When we talk about maintenance, the goal is to maintain this remission to extend the progression-free survival and hopefully the overall survival. But we want to do it in such a way that the patient still has a good quality of life. If the patient travels, or wants to do those types of things, but has to return to the center frequently for infusions, that makes maintenance much more laborious and much more toxic for their quality of life. Having a PARP inhibitor, which is an oral medication, is a great way to now employ maintenance therapy with a little less disruption on a person’s lifestyle and quality of life.
Maurie Markman, MD: On a scientific level, and certainly from an FDA approval level, the definition of “maintenance” comes from this idea of platinum sensitivity. For the patients and their families who are listening, what does platinum sensitive mean? Then, maintenance with a PARP inhibitor may make sense.
Justin Chura, MD: Platinum sensitive. There’s a couple of ways it can be defined. In a simple way, it means that the patient responds, or their cancer is sensitive to platinum-based therapy. When we treat somebody for recurrence of their cancer with a platinum-based regimen, it means that they have a response. We see things get smaller, less in size, or even completely diminished so that we don’t even see them on a scan.
Sensitive means that they respond to the platinum-based regimen. That’s where we can then use a PARP inhibitor for maintenance. Patients who are platinum-resistant, which means that their cancer has come back within 6 months of their primary therapy, or their cancer no longer responds to a platinum-based regimen, are not considered eligible for PARP inhibitors.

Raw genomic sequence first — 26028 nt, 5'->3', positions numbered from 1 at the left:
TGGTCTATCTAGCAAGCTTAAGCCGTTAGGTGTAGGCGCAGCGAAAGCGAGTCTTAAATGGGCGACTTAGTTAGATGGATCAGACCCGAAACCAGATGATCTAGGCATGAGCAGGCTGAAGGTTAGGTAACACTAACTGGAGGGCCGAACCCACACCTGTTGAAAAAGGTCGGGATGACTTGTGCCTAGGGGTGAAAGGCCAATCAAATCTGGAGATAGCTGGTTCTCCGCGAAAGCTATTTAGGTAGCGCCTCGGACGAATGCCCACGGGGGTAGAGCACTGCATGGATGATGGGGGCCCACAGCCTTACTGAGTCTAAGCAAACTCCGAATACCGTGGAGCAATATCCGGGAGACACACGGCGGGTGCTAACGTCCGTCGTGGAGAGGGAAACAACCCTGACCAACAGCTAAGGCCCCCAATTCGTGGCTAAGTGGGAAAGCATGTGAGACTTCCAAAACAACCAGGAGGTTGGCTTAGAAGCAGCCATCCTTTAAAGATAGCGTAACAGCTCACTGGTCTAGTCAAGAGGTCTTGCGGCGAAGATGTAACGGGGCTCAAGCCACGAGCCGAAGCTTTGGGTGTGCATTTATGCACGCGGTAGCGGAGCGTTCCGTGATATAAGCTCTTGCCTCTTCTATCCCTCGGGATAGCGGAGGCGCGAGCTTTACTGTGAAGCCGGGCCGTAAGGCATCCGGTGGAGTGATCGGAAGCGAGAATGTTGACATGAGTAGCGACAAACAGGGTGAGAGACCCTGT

Maurie Markman, MD: What should patients ask their doctors? Suppose it’s not brought up because it’s sort of new. Do you have advice for patients on how they might bring this conversation up with health care professionals? They’ve heard about it. They listened to this program, or they watched this program. What might they say, to their doctors, about this concept of maintenance therapy?
Justin Chura, MD: The first and simplest question is, “Am I a candidate for a PARP inhibitor? Am I a candidate for this therapy?” And that’s just being inquisitive or being curious about what therapies are out there. I think that’s an important question to ask about any treatment that may be available for a patient. But I think asking that question, “Am I a candidate,” and, “Why or why not,” is important. It’s also important to make sure that the patient understands, “OK, if I’m not a candidate, this is why.” Or, “OK, I am a candidate.”
The next discussion is, “Let’s weigh some pros and cons of this.” What are the side effects of the different PARP inhibitors that are approved? And how severe do those side effects tend to be? And then, what are the potential benefits, in terms of months gained? Then, where do we weigh that in the balance? That’s where a patient’s own values, a patient’s own goals of treatment, really come into play.
Maurie Markman, MD: Anya, you’ve already talked about the fact that you have a BRCA mutation. You have not needed treatment with a PARP inhibitor, which is great. But it’s out there. You’ve obviously done your homework. What are your thoughts about this class of drugs, new drugs, etc?
Anya Khomenko: I think the latest advance with PARP Inhibitors is very exciting. And, of course, I and my whole family are encouraged and excited that we have, still, another weapon in the arsenal of this fight. So, yes, I understand that I might have a recurrence. The next step would be to look into one of the PARP inhibitors.
It’s just great that every year brings new advances in technology, and I’m hopeful that the next year will bring some more effective tools.